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Study: Separation from cellphone causes anxiety for some

Posted at 4:39 PM, Aug 27, 2019
and last updated 2019-08-28 13:39:47-04

SAN DIEGO (KGTV) -- A new trend is challenging people to put down their phones, but many people report feeling anxious when separated from their devices.

Called nomophobia, short for no more phone phobia, 73 percent of teens in a recent addiction study reported feeling anxious when their phones had no charge according to the National Institute on Drug Abuse for Teens.

That same study found that the teens checked their phones once every 23 minutes.

READ: School locks up students cell phones to improve grades, prevent cyber-bullying

"I have 4 kids and go to school full time, I need my phone with me," one person said on a 10News Facebook poll.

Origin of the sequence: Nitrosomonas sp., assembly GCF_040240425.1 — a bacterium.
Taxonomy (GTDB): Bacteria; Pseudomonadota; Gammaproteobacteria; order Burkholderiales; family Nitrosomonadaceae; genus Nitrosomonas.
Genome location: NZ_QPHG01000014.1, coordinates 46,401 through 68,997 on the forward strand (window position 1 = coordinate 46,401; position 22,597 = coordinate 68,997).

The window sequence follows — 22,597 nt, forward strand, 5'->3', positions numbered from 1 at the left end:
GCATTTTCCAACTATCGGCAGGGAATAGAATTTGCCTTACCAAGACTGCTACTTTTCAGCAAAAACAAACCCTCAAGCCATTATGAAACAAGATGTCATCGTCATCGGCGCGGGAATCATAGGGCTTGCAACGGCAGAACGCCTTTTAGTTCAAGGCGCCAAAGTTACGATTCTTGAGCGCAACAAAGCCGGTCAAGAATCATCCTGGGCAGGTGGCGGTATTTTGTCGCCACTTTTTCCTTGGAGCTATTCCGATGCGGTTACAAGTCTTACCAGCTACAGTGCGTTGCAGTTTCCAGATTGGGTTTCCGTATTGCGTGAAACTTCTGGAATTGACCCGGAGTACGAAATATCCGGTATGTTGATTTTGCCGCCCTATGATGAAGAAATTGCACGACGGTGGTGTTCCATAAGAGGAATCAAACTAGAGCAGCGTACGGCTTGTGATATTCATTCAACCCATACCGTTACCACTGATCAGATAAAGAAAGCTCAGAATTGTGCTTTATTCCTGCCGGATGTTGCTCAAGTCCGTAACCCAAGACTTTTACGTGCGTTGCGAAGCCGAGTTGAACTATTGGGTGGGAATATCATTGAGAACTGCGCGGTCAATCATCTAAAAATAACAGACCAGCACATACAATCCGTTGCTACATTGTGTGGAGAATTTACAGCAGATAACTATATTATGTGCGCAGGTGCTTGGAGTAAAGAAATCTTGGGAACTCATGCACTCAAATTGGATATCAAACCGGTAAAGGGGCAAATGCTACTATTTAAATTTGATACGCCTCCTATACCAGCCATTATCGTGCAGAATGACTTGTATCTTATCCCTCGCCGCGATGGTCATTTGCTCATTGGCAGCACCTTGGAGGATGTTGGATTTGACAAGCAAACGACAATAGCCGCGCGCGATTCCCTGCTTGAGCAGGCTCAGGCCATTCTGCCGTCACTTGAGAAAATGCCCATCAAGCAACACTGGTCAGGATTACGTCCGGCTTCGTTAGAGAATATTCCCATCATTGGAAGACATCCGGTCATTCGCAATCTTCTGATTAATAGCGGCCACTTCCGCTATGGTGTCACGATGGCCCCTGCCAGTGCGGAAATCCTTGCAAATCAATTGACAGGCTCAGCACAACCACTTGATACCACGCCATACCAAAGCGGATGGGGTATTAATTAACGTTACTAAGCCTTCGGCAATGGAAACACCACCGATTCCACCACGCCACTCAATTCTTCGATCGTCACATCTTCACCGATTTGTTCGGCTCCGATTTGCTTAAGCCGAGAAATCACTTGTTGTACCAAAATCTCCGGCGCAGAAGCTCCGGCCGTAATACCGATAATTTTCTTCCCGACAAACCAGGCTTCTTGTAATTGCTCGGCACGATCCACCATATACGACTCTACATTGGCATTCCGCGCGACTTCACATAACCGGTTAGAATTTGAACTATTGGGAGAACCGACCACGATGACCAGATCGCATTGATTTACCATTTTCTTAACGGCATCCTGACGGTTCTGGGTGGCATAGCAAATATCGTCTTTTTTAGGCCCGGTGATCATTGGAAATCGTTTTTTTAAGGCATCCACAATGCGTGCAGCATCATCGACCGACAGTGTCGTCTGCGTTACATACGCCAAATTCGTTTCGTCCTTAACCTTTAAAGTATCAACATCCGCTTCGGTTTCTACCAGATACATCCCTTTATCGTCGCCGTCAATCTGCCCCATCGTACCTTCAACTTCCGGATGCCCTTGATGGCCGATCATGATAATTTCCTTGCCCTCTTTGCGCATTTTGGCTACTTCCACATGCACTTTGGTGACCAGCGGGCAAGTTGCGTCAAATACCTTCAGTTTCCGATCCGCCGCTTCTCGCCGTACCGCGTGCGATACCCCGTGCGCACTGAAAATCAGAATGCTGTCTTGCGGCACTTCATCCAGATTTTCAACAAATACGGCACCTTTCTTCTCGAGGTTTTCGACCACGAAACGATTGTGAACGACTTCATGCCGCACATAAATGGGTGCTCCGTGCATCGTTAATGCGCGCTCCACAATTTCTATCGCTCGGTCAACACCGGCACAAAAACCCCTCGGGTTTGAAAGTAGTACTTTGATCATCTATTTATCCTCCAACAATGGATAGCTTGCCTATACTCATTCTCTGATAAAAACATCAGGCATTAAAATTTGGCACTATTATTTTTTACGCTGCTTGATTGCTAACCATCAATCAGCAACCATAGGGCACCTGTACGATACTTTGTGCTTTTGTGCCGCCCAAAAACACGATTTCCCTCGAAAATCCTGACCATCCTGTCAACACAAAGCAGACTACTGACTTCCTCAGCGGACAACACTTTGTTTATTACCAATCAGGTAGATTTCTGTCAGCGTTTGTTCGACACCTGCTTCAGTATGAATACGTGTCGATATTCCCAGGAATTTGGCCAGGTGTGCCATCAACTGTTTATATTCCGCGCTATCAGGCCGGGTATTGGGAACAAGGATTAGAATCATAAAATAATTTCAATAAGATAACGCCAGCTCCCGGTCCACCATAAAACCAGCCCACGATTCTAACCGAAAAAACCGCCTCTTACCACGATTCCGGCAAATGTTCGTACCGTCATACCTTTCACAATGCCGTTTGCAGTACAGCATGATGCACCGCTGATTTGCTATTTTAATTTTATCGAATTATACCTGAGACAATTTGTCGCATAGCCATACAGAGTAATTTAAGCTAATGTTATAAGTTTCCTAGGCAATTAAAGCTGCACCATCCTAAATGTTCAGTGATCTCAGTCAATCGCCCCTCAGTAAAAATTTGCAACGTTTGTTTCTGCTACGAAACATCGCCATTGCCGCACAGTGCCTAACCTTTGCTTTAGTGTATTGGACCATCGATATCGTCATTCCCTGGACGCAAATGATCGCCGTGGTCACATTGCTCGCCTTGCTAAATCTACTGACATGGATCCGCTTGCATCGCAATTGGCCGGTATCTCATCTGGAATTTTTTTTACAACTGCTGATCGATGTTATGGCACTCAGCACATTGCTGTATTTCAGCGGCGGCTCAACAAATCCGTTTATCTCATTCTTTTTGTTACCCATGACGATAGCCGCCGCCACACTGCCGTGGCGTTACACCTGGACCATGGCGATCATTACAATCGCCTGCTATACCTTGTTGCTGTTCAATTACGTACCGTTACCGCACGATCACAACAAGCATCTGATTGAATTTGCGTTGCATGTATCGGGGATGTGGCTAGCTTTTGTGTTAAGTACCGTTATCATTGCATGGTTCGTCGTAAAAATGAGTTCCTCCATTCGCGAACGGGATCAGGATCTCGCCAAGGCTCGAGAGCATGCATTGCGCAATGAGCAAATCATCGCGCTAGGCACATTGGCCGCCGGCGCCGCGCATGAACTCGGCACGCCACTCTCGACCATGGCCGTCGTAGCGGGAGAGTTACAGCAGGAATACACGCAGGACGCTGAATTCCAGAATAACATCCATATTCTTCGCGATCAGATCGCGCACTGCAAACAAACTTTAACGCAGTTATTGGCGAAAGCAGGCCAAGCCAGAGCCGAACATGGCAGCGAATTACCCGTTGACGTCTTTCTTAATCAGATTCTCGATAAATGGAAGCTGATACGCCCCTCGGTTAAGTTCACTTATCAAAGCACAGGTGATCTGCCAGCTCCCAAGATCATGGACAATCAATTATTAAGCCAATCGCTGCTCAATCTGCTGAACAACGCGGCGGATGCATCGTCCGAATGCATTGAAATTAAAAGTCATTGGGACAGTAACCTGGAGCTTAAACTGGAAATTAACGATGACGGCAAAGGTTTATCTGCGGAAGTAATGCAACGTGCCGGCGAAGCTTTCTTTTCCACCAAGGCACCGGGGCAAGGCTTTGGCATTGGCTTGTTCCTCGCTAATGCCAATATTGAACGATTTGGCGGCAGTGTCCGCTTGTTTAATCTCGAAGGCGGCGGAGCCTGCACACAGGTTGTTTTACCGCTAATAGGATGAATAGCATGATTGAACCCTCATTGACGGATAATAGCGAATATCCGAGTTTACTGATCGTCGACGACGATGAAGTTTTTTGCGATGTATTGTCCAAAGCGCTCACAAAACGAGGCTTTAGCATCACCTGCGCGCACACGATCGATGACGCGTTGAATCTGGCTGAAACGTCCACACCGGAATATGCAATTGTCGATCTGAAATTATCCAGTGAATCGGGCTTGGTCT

"I could go a few weeks or a month easy," another added.

New research suggests that our phones keep us in a persistent state of anxiety that’s only relieved by checking our phones Dr. Nancy Cheever told ABC News.

Her research suggests phone-induced anxiety works on a positive feedback loop.

According to a Rutgers University study, cellphone distraction in the classroom can lead to lower grades.

The report lays out how dividing your attention between your phone and real life has serious consequences on how much information you retain.

Meanwhile, Cheever warns that little is known about the long term health effects anxiety from phones could cause.